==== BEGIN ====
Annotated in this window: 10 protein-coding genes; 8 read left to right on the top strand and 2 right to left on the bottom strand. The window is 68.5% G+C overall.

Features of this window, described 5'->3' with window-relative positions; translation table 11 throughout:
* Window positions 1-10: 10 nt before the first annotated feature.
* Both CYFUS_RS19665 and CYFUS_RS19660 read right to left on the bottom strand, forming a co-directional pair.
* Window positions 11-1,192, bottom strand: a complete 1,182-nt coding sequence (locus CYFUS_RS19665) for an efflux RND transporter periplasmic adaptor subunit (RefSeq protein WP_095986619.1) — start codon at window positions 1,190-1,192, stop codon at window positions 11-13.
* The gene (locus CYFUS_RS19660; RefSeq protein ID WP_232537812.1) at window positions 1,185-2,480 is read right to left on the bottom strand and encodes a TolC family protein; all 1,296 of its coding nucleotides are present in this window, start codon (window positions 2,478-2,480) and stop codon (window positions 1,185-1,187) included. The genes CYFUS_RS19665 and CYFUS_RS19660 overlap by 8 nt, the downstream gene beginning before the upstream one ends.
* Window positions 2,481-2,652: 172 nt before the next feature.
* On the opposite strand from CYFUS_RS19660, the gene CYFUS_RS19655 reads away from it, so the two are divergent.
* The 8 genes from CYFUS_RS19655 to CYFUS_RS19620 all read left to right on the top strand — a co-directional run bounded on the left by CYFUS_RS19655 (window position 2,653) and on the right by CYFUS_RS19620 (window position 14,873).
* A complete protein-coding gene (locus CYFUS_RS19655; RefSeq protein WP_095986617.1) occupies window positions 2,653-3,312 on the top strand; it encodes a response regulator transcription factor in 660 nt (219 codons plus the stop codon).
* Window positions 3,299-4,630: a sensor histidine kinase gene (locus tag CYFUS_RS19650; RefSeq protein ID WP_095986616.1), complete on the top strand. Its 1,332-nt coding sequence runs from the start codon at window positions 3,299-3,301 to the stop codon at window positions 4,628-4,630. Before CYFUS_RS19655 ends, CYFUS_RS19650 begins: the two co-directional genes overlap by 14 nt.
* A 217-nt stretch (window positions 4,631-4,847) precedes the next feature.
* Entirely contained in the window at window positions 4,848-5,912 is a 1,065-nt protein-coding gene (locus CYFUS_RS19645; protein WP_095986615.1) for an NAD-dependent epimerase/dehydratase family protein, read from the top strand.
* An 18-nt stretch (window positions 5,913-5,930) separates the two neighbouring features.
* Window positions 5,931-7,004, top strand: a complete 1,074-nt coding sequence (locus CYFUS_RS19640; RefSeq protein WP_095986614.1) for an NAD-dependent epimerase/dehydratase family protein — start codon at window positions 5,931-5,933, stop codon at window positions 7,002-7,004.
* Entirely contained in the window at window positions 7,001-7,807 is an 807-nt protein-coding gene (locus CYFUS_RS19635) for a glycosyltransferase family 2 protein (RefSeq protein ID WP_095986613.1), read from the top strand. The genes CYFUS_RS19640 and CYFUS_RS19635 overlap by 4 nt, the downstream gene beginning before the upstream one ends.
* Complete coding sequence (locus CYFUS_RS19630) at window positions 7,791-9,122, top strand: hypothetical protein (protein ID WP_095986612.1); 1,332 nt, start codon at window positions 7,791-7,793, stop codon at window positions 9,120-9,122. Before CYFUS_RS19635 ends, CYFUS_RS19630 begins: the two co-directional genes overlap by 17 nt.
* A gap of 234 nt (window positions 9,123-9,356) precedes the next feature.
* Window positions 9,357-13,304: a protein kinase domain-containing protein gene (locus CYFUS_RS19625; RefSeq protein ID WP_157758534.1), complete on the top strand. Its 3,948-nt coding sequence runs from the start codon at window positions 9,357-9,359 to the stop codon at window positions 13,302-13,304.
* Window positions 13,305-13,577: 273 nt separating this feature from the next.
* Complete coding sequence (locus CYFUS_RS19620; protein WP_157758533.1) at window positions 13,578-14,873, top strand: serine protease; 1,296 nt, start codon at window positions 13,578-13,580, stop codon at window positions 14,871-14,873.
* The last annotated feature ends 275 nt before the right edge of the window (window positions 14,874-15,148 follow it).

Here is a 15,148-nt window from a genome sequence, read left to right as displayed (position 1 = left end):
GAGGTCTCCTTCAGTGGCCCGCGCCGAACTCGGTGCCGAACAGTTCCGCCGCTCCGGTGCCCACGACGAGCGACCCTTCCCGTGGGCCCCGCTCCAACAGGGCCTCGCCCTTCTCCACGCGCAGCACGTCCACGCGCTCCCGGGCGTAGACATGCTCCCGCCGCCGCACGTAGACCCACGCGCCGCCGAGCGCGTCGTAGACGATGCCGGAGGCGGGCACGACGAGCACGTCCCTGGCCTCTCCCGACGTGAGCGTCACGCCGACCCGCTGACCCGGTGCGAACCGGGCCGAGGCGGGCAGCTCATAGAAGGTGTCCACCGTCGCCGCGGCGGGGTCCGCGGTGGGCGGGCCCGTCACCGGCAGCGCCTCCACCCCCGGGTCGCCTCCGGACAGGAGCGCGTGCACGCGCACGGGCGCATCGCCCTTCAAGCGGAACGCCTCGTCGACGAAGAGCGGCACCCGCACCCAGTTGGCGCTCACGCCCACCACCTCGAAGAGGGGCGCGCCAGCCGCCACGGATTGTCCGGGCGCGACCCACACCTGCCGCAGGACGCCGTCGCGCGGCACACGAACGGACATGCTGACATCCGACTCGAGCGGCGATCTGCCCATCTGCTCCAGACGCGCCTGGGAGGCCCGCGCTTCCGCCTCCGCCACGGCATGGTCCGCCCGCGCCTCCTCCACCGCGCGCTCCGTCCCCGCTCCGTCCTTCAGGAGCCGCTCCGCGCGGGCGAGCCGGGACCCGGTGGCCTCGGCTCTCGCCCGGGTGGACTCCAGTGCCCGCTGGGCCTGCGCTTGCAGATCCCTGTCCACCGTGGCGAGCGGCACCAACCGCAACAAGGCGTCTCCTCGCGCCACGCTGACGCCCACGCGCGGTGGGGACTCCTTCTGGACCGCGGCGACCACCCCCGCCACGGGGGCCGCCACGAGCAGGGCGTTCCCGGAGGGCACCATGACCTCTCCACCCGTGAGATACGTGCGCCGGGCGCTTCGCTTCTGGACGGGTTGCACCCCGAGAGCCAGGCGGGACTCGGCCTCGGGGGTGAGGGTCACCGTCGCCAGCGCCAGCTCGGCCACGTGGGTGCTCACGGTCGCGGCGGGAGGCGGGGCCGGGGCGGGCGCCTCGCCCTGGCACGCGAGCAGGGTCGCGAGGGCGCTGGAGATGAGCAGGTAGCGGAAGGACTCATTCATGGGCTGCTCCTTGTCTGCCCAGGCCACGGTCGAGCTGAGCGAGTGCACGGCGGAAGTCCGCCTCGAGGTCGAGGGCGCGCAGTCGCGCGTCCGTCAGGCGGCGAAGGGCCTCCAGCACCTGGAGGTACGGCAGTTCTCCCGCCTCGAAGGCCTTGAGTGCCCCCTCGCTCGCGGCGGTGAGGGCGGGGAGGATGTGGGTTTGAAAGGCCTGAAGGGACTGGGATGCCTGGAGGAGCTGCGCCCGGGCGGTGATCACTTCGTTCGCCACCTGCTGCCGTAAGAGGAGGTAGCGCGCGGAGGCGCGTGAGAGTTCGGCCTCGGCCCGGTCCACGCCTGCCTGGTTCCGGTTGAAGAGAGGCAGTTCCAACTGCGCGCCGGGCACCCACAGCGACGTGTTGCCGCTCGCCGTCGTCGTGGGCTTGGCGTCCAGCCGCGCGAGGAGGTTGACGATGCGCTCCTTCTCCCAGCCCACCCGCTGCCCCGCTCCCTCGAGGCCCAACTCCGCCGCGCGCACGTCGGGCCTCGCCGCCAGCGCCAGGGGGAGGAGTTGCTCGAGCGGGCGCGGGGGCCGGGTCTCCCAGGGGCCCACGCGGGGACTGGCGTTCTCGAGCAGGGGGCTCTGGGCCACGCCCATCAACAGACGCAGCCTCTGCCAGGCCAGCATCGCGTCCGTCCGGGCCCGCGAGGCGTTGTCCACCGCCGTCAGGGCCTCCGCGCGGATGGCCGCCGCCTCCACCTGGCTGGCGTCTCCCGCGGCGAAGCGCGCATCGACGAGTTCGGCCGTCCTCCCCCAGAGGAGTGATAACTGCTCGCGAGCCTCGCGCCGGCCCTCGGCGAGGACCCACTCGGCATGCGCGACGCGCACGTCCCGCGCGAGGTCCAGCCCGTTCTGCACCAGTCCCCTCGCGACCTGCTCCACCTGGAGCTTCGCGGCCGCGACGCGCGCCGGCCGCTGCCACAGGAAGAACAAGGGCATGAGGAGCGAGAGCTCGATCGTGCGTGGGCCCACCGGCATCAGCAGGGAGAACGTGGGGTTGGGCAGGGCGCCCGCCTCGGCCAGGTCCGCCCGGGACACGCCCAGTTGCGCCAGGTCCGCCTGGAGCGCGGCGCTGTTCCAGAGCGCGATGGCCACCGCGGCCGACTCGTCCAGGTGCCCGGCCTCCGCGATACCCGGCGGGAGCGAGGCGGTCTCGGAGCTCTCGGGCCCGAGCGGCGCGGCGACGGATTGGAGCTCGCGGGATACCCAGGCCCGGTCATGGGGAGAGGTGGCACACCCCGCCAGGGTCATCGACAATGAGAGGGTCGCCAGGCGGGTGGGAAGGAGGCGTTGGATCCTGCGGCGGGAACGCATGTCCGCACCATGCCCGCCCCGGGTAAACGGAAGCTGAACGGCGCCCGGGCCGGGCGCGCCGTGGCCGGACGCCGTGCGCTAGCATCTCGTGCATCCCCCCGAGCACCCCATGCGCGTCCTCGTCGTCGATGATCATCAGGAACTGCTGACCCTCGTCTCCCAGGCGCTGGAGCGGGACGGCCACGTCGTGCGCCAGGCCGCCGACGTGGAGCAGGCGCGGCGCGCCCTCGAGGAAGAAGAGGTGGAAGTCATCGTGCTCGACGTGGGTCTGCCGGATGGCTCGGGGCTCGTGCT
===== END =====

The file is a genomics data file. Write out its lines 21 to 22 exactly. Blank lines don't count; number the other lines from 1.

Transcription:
* Complete coding sequence (locus CYFUS_RS19620; protein WP_157758533.1) at window positions 13,578-14,873, top strand: serine protease; 1,296 nt, start codon at window positions 13,578-13,580, stop codon at window positions 14,871-14,873.
* The last annotated feature ends 275 nt before the right edge of the window (window positions 14,874-15,148 follow it).